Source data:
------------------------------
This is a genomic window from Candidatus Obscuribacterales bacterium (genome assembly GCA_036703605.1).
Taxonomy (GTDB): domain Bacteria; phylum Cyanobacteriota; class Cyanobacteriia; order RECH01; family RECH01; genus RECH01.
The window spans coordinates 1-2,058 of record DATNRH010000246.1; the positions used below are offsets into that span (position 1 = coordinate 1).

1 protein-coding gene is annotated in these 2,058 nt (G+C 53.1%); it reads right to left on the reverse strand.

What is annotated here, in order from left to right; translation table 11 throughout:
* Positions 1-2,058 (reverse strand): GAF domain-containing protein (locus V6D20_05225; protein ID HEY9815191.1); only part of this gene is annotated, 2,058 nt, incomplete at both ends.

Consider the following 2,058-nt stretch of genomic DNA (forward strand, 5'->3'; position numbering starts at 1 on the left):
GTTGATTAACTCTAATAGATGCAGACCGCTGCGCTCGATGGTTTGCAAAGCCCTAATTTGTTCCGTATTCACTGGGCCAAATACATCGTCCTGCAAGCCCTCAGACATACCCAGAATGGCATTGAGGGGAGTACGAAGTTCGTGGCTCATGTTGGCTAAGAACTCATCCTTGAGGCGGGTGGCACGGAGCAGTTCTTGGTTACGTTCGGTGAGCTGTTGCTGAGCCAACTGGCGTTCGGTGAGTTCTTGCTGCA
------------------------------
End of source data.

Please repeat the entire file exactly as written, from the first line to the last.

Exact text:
This is a genomic window from Candidatus Obscuribacterales bacterium (genome assembly GCA_036703605.1).
Taxonomy (GTDB): domain Bacteria; phylum Cyanobacteriota; class Cyanobacteriia; order RECH01; family RECH01; genus RECH01.
The window spans coordinates 1-2,058 of record DATNRH010000246.1; the positions used below are offsets into that span (position 1 = coordinate 1).

1 protein-coding gene is annotated in these 2,058 nt (G+C 53.1%); it reads right to left on the reverse strand.

What is annotated here, in order from left to right; translation table 11 throughout:
* Positions 1-2,058 (reverse strand): GAF domain-containing protein (locus V6D20_05225; protein ID HEY9815191.1); only part of this gene is annotated, 2,058 nt, incomplete at both ends.

Consider the following 2,058-nt stretch of genomic DNA (forward strand, 5'->3'; position numbering starts at 1 on the left):
GTTGATTAACTCTAATAGATGCAGACCGCTGCGCTCGATGGTTTGCAAAGCCCTAATTTGTTCCGTATTCACTGGGCCAAATACATCGTCCTGCAAGCCCTCAGACATACCCAGAATGGCATTGAGGGGAGTACGAAGTTCGTGGCTCATGTTGGCTAAGAACTCATCCTTGAGGCGGGTGGCACGGAGCAGTTCTTGGTTACGTTCGGTGAGCTGTTGCTGAGCCAACTGGCGTTCGGTGAGTTCTTGCTGCA